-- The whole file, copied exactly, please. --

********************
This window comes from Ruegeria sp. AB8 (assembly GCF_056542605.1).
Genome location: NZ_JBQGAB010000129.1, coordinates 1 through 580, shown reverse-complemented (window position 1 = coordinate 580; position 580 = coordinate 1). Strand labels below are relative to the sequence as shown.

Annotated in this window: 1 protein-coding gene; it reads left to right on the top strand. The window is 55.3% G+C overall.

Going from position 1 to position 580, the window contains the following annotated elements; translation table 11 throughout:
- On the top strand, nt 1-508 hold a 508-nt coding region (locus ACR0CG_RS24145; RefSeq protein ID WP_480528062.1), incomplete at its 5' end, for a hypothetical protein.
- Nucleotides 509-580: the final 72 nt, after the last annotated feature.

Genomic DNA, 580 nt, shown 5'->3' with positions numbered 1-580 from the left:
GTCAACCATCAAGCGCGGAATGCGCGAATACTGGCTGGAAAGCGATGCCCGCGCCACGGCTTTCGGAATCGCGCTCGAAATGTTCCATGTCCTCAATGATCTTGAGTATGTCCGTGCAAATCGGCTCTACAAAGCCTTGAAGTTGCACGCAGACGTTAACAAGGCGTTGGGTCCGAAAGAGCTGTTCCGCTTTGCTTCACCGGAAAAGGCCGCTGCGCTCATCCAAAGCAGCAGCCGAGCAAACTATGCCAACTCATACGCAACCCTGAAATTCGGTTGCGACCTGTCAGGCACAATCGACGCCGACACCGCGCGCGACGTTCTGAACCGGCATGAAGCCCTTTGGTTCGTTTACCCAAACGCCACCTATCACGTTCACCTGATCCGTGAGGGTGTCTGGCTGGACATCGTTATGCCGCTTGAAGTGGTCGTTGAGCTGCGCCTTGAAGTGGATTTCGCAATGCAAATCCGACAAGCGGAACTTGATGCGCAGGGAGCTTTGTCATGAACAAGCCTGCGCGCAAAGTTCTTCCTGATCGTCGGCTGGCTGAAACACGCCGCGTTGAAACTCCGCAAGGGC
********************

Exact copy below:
This window comes from Ruegeria sp. AB8 (assembly GCF_056542605.1).
Genome location: NZ_JBQGAB010000129.1, coordinates 1 through 580, shown reverse-complemented (window position 1 = coordinate 580; position 580 = coordinate 1). Strand labels below are relative to the sequence as shown.

Annotated in this window: 1 protein-coding gene; it reads left to right on the top strand. The window is 55.3% G+C overall.

Going from position 1 to position 580, the window contains the following annotated elements; translation table 11 throughout:
- On the top strand, nt 1-508 hold a 508-nt coding region (locus ACR0CG_RS24145; RefSeq protein ID WP_480528062.1), incomplete at its 5' end, for a hypothetical protein.
- Nucleotides 509-580: the final 72 nt, after the last annotated feature.

Genomic DNA, 580 nt, shown 5'->3' with positions numbered 1-580 from the left:
GTCAACCATCAAGCGCGGAATGCGCGAATACTGGCTGGAAAGCGATGCCCGCGCCACGGCTTTCGGAATCGCGCTCGAAATGTTCCATGTCCTCAATGATCTTGAGTATGTCCGTGCAAATCGGCTCTACAAAGCCTTGAAGTTGCACGCAGACGTTAACAAGGCGTTGGGTCCGAAAGAGCTGTTCCGCTTTGCTTCACCGGAAAAGGCCGCTGCGCTCATCCAAAGCAGCAGCCGAGCAAACTATGCCAACTCATACGCAACCCTGAAATTCGGTTGCGACCTGTCAGGCACAATCGACGCCGACACCGCGCGCGACGTTCTGAACCGGCATGAAGCCCTTTGGTTCGTTTACCCAAACGCCACCTATCACGTTCACCTGATCCGTGAGGGTGTCTGGCTGGACATCGTTATGCCGCTTGAAGTGGTCGTTGAGCTGCGCCTTGAAGTGGATTTCGCAATGCAAATCCGACAAGCGGAACTTGATGCGCAGGGAGCTTTGTCATGAACAAGCCTGCGCGCAAAGTTCTTCCTGATCGTCGGCTGGCTGAAACACGCCGCGTTGAAACTCCGCAAGGGC